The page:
And effectiveness of services similar to what Ms. Vaughn proposes have been documented. Studies show that routine outpatient treatment and consistent access to care, reduce the likelihood of arrest among persons with mental illness. Some states have even begun utilizing Mental Health Courts, which maintain therapeutic goals and attempt to break patterns of incarceration. While little research has been done to thoroughly evaluate their impact and effectiveness, early studies show a positive impact of such intervention methods in reducing incarceration.

Overall, it has been documented globally that mental health interventions are paramount to reducing the involvement of individuals with mental health disorders in the criminal legal system, but also in ensuring individuals’ true rehabilitation. Ms. Vaughn’s bill provides a reconciliation of racialized policies and practices that have led to Black populations’ experiencing cycles of trauma. It provides a way for the U.S. to divest from carceral punishment and invest in community wellbeing (such as education, food programs, employment).  It gives governmental officials and society the opportunity to actively reduce harm on incredibly marginalized and vulnerable populations, allowing them services that have historically been denied, and establishing a culture of care and justice over violence and punishment. It provides a path forward that allows so many formerly incarcerated people a chance to live dignified, autonomous lives.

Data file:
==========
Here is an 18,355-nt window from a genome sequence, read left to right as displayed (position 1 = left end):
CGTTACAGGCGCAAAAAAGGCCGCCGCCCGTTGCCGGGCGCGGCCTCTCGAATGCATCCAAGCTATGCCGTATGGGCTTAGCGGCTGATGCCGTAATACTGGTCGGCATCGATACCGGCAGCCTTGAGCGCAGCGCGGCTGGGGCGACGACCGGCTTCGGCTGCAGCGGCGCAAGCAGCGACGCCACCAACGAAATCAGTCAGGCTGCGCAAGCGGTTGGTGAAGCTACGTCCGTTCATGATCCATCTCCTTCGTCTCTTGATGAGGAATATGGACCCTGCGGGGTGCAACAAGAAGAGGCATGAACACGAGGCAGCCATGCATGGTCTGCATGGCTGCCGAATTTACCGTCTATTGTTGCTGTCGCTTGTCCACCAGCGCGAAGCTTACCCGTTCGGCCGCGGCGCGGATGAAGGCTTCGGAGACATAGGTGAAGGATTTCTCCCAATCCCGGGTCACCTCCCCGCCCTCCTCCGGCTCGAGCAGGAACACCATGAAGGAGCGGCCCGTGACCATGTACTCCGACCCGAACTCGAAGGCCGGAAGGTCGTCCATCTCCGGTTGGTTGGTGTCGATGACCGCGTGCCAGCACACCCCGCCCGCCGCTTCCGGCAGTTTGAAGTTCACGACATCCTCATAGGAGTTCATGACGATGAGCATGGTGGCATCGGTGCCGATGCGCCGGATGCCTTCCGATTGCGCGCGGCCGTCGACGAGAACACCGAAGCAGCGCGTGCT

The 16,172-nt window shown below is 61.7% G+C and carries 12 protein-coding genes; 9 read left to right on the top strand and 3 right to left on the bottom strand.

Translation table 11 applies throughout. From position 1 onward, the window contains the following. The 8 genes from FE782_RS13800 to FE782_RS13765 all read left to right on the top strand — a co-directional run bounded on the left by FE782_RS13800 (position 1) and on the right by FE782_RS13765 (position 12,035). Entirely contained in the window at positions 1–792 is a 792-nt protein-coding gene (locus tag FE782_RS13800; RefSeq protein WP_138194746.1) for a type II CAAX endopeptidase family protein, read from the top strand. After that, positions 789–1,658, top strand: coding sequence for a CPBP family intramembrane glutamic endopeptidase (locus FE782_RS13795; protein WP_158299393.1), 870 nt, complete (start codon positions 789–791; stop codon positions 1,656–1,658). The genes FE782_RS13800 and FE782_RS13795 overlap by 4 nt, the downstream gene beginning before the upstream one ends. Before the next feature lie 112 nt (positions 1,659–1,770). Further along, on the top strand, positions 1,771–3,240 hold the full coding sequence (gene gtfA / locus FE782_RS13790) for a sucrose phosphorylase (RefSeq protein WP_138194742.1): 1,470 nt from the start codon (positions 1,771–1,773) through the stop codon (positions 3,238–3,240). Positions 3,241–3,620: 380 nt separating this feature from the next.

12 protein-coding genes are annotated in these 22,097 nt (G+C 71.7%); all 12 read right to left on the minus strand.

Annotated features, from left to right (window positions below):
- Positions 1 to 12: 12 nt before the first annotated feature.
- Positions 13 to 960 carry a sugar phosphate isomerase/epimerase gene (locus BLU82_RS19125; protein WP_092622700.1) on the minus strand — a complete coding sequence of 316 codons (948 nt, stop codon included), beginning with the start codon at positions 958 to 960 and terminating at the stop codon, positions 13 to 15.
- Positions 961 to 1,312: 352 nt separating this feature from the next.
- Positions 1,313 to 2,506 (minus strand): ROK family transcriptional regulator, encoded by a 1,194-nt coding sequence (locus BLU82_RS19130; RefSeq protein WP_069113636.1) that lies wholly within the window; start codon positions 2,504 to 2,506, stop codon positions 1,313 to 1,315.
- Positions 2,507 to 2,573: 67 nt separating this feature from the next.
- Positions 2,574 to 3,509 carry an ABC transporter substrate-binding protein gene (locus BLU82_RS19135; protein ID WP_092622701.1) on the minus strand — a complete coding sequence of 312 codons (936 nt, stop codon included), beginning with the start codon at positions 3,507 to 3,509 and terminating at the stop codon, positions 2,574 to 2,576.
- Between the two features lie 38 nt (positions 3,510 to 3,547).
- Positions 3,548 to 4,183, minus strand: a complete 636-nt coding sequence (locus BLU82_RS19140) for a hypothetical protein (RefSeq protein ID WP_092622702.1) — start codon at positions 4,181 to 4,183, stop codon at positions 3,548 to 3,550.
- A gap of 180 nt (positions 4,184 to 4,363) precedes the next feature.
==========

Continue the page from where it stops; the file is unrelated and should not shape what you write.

As Ms. Vaughn asserted in a discussion about the bill at a recent community event: “We need holistic, comprehensive mental health services now, to reduce recidivism, to allow me to function as a mother, as a community member; to allow me to be present. I don't want to just be here, I want to be present.”

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For more about Shawanna Vaughn, Silent Cry, and Post Traumatic Prison Disorder, visit silentcry.org or follow on Instagram at @silent_cry_inc.